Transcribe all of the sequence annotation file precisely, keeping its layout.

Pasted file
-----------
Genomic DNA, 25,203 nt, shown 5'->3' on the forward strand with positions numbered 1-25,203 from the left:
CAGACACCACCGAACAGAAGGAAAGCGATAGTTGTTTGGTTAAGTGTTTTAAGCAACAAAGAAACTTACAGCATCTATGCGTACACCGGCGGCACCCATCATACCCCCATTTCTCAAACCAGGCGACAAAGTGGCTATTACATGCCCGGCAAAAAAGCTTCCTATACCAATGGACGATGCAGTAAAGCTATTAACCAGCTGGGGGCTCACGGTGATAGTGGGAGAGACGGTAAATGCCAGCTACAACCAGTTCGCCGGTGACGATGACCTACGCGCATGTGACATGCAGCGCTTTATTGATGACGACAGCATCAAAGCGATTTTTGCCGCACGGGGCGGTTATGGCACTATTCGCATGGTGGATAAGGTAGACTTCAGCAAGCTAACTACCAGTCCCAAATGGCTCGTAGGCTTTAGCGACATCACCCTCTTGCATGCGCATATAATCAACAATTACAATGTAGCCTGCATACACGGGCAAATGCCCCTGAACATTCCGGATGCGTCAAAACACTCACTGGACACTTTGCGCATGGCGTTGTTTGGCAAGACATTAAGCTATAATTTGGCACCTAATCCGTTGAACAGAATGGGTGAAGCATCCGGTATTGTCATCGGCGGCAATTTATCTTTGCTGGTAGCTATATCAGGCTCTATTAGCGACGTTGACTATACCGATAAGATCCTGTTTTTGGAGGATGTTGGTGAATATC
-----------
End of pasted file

Genomic DNA, 25,203 nt, shown 5'->3' on the forward strand with positions numbered 1-25,203 from the left:
CAGACACCACCGAACAGAAGGAAAGCGATAGTTGTTTGGTTAAGTGTTTTAAGCAACAAAGAAACTTACAGCATCTATGCGTACACCGGCGGCACCCATCATACCCCCATTTCTCAAACCAGGCGACAAAGTGGCTATTACATGCCCGGCAAAAAAGCTTCCTATACCAATGGACGATGCAGTAAAGCTATTAACCAGCTGGGGGCTCACGGTGATAGTGGGAGAGACGGTAAATGCCAGCTACAACCAGTTCGCCGGTGACGATGACCTACGCGCATGTGACATGCAGCGCTTTATTGATGACGACAGCATCAAAGCGATTTTTGCCGCACGGGGCGGTTATGGCACTATTCGCATGGTGGATAAGGTAGACTTCAGCAAGCTAACTACCAGTCCCAAATGGCTCGTAGGCTTTAGCGACATCACCCTCTTGCATGCGCATATAATCAACAATTACAATGTAGCCTGCATACACGGGCAAATGCCCCTGAACATTCCGGATGCGTCAAAACACTCACTGGACACTTTGCGCATGGCGTTGTTTGGCAAGACATTAAGCTATAATTTGGCACCTAATCCGTTGAACAGAATGGGTGAAGCATCCGGTATTGTCATCGGCGGCAATTTATCTTTGCTGGTAGCTATATCAGGCTCTATTAGCGACGTTGACTATACCGATAAGATCCTGTTTTTGGAGGATGTTGGTGAATATC